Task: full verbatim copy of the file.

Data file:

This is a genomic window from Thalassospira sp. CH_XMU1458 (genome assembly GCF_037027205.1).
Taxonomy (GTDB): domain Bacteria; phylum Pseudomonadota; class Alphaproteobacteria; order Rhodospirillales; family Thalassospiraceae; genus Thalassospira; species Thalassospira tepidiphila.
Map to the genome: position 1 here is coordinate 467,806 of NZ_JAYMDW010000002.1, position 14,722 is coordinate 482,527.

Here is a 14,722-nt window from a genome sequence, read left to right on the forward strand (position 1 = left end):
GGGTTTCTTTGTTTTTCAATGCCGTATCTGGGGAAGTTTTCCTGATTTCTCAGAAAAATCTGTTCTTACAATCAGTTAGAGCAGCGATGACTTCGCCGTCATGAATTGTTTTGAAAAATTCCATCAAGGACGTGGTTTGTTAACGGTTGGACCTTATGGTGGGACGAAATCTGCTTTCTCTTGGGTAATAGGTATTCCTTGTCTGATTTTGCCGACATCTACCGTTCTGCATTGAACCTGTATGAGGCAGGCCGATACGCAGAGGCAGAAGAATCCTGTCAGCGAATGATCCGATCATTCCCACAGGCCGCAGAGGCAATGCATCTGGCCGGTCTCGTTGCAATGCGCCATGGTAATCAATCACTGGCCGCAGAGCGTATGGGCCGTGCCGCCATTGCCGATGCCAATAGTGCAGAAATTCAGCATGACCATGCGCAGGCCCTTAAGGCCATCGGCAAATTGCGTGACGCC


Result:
This is a genomic window from Thalassospira sp. CH_XMU1458 (genome assembly GCF_037027205.1).
Taxonomy (GTDB): domain Bacteria; phylum Pseudomonadota; class Alphaproteobacteria; order Rhodospirillales; family Thalassospiraceae; genus Thalassospira; species Thalassospira tepidiphila.
Map to the genome: position 1 here is coordinate 467,806 of NZ_JAYMDW010000002.1, position 14,722 is coordinate 482,527.

Here is a 14,722-nt window from a genome sequence, read left to right on the forward strand (position 1 = left end):
GGGTTTCTTTGTTTTTCAATGCCGTATCTGGGGAAGTTTTCCTGATTTCTCAGAAAAATCTGTTCTTACAATCAGTTAGAGCAGCGATGACTTCGCCGTCATGAATTGTTTTGAAAAATTCCATCAAGGACGTGGTTTGTTAACGGTTGGACCTTATGGTGGGACGAAATCTGCTTTCTCTTGGGTAATAGGTATTCCTTGTCTGATTTTGCCGACATCTACCGTTCTGCATTGAACCTGTATGAGGCAGGCCGATACGCAGAGGCAGAAGAATCCTGTCAGCGAATGATCCGATCATTCCCACAGGCCGCAGAGGCAATGCATCTGGCCGGTCTCGTTGCAATGCGCCATGGTAATCAATCACTGGCCGCAGAGCGTATGGGCCGTGCCGCCATTGCCGATGCCAATAGTGCAGAAATTCAGCATGACCATGCGCAGGCCCTTAAGGCCATCGGCAAATTGCGTGACGCC